BUY IT NOW You can support my work on this blog by clicking this link to purchase the Outdoor Research Mt. Baker Modular Mitts at backcountry.com.

 

You deserve a better backpack. See my “Gear Review: The 10 Best Packs For Backpacking.”

 

Arc'teryx Lithic Glove

Arc’teryx Lithic Glove

Arc’teryx Lithic Glove
$249, 7 oz. (men’s medium)
Sizes: men’s S-XL
backcountry.com

Pros: Warm, absolutely waterproof, fully featured, highly dexterous.
Cons: No removable inner glove for temperature versatility.
Best For: Backcountry skiing, climbing, snowshoeing when dexterity is critical.

Designed with a rare degree of intricacy, and lightweight for the amount of warmth they deliver, these gloves kept my fingers warm and dry through four days of sub-freezing temperatures and strong winds on an April snow climb of the Mountaineers Route on California’s 14,505-foot Mount Whitney. Although lacking a removable inner glove, the Lithic has better dexterity than many gloves with this much insulation—ideal for managing carabiners, buckles, and rope knots—thanks to Arc’teryx’s Tri-Dex patterning technology, which maps the thumb and each finger separately, to accommodate the hand’s natural grasping motion. Seams are also minimized and positioned to avoid interfering with grip.

Two types of waterproof-breathable Gore-Tex and taped seams make the gloves absolutely waterproof—my hands stayed dry despite repeated contact with wet snow. The water-repellent and durable TPU laminated to the fingers and palms provides not only enhanced grip (thanks in part to lamination eliminating the bulk of seams), it doesn’t wet out, meaning you don’t get the kind of heat loss that can occur with wet leather.

Three types of PrimaLoft synthetic insulation balance warmth and dexterity: 133g PrimaLoft Silver Insulation on the back of the hand, where you need more warmth, buffered by a layer of 100g PrimaLoft Silver Insulation Hi-Loft for better durability in areas that flex frequently; and denser 100g PrimaLoft Gold Insulation Eco with Grip Control in the palm and fingers, for maximum dexterity, grip, and durability.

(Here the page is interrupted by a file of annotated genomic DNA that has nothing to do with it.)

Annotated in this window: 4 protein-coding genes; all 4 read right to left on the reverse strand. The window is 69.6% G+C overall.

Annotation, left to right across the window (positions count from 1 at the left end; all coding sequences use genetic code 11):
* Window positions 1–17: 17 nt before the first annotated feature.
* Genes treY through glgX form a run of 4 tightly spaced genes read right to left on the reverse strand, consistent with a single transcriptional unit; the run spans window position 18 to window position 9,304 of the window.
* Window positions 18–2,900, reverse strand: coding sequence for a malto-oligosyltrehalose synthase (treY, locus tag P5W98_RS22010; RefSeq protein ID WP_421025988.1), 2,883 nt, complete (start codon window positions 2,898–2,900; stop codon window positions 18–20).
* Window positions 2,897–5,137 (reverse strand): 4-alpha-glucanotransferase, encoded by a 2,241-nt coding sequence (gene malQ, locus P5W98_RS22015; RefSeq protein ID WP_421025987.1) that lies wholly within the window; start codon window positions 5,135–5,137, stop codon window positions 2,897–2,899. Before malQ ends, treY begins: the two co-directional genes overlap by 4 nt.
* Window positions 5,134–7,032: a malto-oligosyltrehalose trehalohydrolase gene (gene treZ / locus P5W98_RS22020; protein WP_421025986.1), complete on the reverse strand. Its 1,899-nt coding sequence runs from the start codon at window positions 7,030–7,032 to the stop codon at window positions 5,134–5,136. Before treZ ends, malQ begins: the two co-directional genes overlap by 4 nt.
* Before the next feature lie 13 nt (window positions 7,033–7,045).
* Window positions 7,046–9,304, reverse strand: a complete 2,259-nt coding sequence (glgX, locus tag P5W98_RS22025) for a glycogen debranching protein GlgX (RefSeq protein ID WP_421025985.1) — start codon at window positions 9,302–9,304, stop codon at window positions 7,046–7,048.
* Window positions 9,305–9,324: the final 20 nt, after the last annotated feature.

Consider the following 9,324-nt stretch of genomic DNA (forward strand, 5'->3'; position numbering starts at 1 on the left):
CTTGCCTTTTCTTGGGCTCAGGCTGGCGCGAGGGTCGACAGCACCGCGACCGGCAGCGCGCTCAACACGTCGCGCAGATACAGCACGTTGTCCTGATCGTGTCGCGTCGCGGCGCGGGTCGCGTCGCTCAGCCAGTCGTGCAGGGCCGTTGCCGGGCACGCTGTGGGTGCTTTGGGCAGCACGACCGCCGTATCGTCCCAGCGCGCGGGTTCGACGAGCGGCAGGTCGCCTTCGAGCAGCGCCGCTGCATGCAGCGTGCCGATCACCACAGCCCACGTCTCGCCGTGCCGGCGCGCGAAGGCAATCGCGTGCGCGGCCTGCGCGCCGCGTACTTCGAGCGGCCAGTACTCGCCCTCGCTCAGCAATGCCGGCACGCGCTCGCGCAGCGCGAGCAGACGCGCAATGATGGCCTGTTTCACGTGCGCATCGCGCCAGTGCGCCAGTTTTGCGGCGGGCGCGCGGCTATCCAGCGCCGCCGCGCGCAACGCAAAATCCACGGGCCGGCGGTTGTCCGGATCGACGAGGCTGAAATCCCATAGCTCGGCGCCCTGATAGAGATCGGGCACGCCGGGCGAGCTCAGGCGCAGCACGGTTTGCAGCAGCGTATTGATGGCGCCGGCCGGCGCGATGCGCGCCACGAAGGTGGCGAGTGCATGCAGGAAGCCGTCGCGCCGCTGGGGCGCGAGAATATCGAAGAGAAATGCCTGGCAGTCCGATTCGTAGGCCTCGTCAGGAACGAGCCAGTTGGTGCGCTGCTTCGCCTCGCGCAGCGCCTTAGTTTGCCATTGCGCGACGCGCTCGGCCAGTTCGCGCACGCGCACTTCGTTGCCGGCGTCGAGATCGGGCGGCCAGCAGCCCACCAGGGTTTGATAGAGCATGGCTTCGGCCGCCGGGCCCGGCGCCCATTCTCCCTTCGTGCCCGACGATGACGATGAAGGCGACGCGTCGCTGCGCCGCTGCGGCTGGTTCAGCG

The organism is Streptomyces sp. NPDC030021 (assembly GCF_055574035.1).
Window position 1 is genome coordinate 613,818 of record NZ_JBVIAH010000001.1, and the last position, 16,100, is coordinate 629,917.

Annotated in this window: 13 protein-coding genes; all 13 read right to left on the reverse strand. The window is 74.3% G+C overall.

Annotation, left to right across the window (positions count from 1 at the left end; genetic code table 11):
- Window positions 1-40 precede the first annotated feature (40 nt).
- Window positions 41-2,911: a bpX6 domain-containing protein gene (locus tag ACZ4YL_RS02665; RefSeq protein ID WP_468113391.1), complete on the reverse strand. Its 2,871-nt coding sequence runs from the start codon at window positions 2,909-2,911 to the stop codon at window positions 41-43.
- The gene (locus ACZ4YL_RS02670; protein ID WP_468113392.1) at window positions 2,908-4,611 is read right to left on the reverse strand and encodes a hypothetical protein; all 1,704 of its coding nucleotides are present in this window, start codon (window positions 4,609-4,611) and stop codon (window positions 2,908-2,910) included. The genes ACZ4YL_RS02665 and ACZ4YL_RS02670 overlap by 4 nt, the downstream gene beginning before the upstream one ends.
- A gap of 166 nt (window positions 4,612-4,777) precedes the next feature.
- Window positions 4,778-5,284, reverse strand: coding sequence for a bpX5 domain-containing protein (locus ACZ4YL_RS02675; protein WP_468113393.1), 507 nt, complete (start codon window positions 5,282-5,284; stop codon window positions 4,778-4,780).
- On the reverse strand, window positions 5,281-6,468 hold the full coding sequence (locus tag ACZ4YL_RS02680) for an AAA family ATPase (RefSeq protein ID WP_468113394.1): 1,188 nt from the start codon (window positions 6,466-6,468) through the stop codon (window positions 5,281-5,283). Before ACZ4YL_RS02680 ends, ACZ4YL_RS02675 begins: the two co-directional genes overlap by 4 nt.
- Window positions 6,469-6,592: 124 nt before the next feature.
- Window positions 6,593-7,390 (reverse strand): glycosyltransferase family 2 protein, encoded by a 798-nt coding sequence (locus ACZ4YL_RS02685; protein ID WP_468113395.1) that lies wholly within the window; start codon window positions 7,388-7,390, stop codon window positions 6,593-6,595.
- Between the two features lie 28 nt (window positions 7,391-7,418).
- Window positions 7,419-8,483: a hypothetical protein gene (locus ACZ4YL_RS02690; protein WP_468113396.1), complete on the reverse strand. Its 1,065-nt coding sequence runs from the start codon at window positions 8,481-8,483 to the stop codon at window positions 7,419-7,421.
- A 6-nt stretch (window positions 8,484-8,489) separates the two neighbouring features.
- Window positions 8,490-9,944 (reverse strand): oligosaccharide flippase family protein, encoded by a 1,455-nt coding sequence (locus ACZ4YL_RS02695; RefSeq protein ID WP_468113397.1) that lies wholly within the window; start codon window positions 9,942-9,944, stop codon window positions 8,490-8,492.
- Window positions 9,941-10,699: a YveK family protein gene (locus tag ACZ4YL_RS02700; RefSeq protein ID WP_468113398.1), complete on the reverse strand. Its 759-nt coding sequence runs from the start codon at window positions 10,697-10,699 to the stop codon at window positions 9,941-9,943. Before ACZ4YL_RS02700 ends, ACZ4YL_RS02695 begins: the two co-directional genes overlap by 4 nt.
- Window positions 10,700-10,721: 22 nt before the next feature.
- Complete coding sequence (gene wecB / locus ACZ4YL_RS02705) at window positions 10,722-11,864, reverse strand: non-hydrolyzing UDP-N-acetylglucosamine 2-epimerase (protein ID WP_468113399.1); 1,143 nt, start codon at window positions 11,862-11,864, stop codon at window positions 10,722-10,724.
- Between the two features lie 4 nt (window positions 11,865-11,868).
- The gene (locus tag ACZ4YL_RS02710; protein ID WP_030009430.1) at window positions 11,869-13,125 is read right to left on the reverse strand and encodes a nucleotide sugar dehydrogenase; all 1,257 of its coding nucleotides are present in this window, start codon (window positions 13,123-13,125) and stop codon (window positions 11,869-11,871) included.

The gauntlet extends to the forearm and adjusts with one hand, and an internal draft tube at the wrist—a smaller version of what’s found inside a sleeping bag zipper—helps keep heat inside. One demerit: The thin, removable wrist straps loosen too easily, sliding off your forearms. The Lithic Mitten for women is $225.

BUY IT NOW You can support my work on this blog by clicking either of these links to purchase the men’s Arc’teryx Lithic Glove at backcountry.com or the women’s Arc’teryx Lithic Mitten at moosejaw.com.

NOTE: I tested gear for Backpacker Magazine for 20 years. At The Big Outside, I review only what I consider the best outdoor gear and apparel. See categorized menus of all of my gear reviews at The Big Outside.

See also my stories:

The Simple Equation of Ultralight Backpacking: Less Weight = More Fun
5 Tips For Spending Less on Hiking and Backpacking Gear
10 Smarter Ways to Think About Your Layering System

 

Subscribe to the Big Outside

Enter your e-mail address for updates about new stories, reviews, and gear giveaways!



4 Responses to Review: The Best Gloves For Winter

  1. Kim Neill   |  February 16, 2017 at 8:22 am

    Nice glove review. As a cold hands person, I have found that ragg wool gloves, with thinsulate and fleece liner, are the warmest option for dry, cold days (or light snow) in the single digits and teens (or anything below 25 degrees). Make sure the fit is not tight. I use them for running, hiking, snowshoeing.

    • MichaelALanza   |  February 16, 2017 at 8:43 am

      Thanks, Kim. Do you have any favorites?

      • Kim Neill   |  February 19, 2017 at 8:48 am

        Fox River, Woolrich, and Millet. I have all three (you can probably tell, I have very cold hands). Fox River used to make a sherpa-lined ragg wool glove. I still have an old pair, and they are excellent even to below zero. But they discontinued that model. All three mentioned brands have a ragg wool w/fleece lining glove and mitten models.

    • Michael Lanza   |  February 19, 2017 at 9:19 am

      Thanks, Kim. I’m going to check them out. I like getting good suggestions from readers. Much appreciated.

Leave a Reply

Your email address will not be published. Required fields are marked *

*